Duke Humphrey’s Tower
“We have some nice pictures of the Palace of Placentia, but do we know what Duke Humphrey’s Tower looked like?”
The Phantom replies:
Yes. The most famous picture is the one above, part of a drawing by Antony Van Wyngaerde in 1558 or the whole palace at Greenwich. Duke Humphrey’s Tower is on the hill at the back.
For anyone who doesn’t know the story of the tower that was there before the Royal Observatory, here’s the first part of something I wrote about it a good six years ago, with the background to the story. I thought I wrote the second part but I can’t find my way around my own archives and the bit where it gets gussied up as a girlie boudoir by Margaret of Anjou, used as a posh prison in Tudor times, for masques in the Jacobean era, target practice in the Civil War and finally as builders’ rubble in Charles’s day seems to be missing – someday maybe I’ll go back to it.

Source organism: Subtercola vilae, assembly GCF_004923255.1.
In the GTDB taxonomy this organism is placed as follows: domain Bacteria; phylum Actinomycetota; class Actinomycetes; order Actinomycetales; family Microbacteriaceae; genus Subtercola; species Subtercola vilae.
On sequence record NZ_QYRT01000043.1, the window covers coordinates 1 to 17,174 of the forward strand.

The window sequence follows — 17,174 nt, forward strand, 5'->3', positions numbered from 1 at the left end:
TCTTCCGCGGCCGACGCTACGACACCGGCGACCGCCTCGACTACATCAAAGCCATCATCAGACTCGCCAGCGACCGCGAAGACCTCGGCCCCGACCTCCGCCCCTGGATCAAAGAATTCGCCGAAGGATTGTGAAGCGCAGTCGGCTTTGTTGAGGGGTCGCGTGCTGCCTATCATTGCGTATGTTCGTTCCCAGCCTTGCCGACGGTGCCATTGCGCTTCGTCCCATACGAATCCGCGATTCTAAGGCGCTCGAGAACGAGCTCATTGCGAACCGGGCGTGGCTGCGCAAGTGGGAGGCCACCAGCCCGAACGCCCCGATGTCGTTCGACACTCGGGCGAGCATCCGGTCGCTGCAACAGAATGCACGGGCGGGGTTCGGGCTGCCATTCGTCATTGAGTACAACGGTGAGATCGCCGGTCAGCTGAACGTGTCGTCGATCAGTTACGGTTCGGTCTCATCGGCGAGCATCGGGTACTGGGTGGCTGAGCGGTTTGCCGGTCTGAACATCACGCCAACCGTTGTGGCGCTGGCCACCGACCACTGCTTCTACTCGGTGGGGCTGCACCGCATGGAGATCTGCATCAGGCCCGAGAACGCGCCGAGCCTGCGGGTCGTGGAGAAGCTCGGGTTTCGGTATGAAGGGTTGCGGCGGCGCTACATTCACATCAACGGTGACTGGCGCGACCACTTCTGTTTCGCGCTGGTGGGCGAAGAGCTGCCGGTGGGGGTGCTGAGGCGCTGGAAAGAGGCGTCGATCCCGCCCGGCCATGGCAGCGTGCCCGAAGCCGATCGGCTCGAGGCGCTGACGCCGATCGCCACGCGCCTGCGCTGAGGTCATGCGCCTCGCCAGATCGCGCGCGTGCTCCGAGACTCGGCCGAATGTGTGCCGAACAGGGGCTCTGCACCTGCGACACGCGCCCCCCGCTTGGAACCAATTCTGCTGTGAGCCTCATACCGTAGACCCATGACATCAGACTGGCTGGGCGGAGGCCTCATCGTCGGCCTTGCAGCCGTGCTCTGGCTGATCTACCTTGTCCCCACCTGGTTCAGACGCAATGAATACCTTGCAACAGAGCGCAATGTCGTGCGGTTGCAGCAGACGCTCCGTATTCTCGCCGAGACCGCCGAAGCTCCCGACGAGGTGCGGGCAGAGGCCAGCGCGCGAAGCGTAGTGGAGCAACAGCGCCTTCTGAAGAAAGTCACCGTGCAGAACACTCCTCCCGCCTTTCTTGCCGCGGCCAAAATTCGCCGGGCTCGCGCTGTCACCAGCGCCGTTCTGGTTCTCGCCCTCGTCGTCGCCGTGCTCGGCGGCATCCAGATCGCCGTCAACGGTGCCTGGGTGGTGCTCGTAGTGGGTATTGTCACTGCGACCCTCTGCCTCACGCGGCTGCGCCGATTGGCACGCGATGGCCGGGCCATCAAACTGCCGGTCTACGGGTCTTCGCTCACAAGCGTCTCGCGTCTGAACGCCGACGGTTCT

But back to the pictures. There are plenty that have it in the background:
but I only know of one that actually has the tower as the subject, by the delightfully-named Wenceslaus Holler, and even that’s probably part of a bigger picture (if it is I’ve never seen the whole):
Of course Holler was etching in the 17th century so it’s clearly less of the defensive tower Humph would have built and more of a residential palace by the time he was around.
There is a possiblity of another picture of it, which I’m very excited about. A few years ago a ‘lost’ 17th Century panorama of Greenwich was rediscovered in the library of Duke/Lord/ Can’t remember. It’s currently being made into a book with the original drawings juxtaposed with the equivalent modern scene by Peter Kent, with the history stuff by Neil Rhind and Julian Watson. It’s taking bloomin’ ages and I’m twisting myself into agonies waiting for it but it should be out soon. It’s of the Thames – but surely the artist wouldn’t have left out Duke Humphreys’ gaff on the hill?
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